The Independent Voice of Southern Methodist University Since 1915

The Daily Campus

The Daily Campus

The Independent Voice of Southern Methodist University Since 1915

The Daily Campus

The Independent Voice of Southern Methodist University Since 1915

The Daily Campus

SMU students gather around a bucket of markers to write an encouraging note to put in “Welcome to the Shelter” kits at event in mid-April on SMU’s campus.
Dallas homeless recovery center, The Bridge, is a home
Morgan Shiver, Contributor • June 20, 2024
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To infinity and beyond!

In 1995 Buzz Lightyear, a na’ve toy unaware of his surroundings, stepped onto the screen of the animated Disney Pixar movie “Toy Story” and made a bold prediction. He described the fiscal spending habits of the U.S. Government nearly a decade into the future: to infinity and beyond.

Also in 1995, the United States was experiencing possibly the biggest economic boom of the 20th century while under the deficit cutting guidance of president Bill Clinton. This is partially what makes Buzz’s prediction so bold.

Kids loved Lightyear for his comedic relief and heroic chiseled jaw. It seems President Bush saw the beloved children’s movie as well and that the government budget deficit came as close to infinity and beyond as possible. After eight years of presidency, Bush is handing off a projected trillion-dollar budget deficit for 2009 to President-Elect Barack Obama.

A nice house warming gift, right?

The spiraling out of control deficit began in 2001. With Bush’s tax cuts the government began the process of spending more money than it was bringing in. Then, in 2003, the U.S. entered the war in Iraq and many billions later the annual budget deficit was hovering in the $300-400 billion range. And now, recently with bailout mania coming to an industry near you and a likely stimulus package in the neighborhood of $300-500 billion, the deficit has reached its highest annual levels in history.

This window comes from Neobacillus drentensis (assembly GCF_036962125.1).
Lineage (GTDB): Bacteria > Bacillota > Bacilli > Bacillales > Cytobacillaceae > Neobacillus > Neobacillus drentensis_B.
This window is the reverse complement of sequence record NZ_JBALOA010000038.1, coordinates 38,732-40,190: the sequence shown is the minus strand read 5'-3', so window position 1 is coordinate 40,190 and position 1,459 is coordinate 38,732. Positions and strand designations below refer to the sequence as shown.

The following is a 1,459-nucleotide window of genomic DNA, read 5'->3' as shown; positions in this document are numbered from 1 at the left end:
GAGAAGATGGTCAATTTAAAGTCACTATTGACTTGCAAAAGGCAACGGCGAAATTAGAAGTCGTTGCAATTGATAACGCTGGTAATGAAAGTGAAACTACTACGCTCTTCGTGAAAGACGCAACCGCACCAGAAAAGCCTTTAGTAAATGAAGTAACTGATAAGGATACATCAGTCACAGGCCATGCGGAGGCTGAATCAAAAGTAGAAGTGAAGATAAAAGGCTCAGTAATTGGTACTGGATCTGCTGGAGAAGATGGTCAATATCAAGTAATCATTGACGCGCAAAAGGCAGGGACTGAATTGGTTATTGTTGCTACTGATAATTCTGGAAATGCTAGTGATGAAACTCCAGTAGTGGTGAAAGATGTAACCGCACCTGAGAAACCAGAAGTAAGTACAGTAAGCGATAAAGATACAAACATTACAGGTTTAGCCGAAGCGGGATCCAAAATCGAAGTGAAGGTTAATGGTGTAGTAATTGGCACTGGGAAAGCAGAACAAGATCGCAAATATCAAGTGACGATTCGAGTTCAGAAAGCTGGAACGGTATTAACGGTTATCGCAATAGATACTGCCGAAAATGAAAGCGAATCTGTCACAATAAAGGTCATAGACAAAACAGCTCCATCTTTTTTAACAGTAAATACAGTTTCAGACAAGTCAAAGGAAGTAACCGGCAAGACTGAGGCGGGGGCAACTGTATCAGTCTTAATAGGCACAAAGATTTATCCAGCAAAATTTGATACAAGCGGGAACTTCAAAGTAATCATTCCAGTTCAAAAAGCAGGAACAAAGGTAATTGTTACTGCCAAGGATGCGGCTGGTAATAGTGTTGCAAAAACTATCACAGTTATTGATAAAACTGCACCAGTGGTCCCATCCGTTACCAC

The federal deficit first reached $1 trillion back in 1981 under Ronald Regan. This represented the total federal deficit including all borrowed funds dating back to when the United States started borrowing for the revolutionary war. When he learned of the budget ballooning to over $1 trillion, Regan admitted to not being able to fully comprehend a trillion dollars. To quantify it he said, “the best I could come up with is that if you had a stack of thousand-dollar bills in your hand only 4 inches high, you’d be a millionaire. A trillion dollars would be a stack of thousand-dollar bills 67 miles high.”

The total budget deficit was $1 trillion in 1981, now the deficit is $1 trillion per year just to pay the bills.

Why should we worry about the deficit?

In 1981 when Regan took office the budget was 2.6 percent of GDP, barely more than the average annual growth rate of GDP of 2.5 percent. After a round of tax cuts, defense spending, and a recession, the deficit increased to 6 percent of GDP. The problem is that the government has to compete with businesses and consumers to borrow money, which naturally pushes up long-term interest rates, slowing long term growth. This was seen as a large deficit compounded over a decade and high interest rates helped to plunge the economy into another recession in 1990.

As of now, depending on how much the economy retracts during the current recession, projections are that the debt could rise to as much as 7 percent of GDP. An all time high.

Granted, the ballooning deficit of 2009 includes many one-time expenditures such as the nationalizing of the financial industry and loans to the Detroit automakers that the government will eventually recover. But a long-term growing budget deficit could also lead to inflation in the long run if the fed has to monetize the debt to pay the bills.

In the movie, Lightyear eventually learned that he could not fly high and infinity and beyond was unreachable. Congress and the white house will have to learn the same lesson and bring the deficit down to more worldly levels. They cannot ignore the growing issue forever and continue to hope that the country will simply grow out of the deficit.

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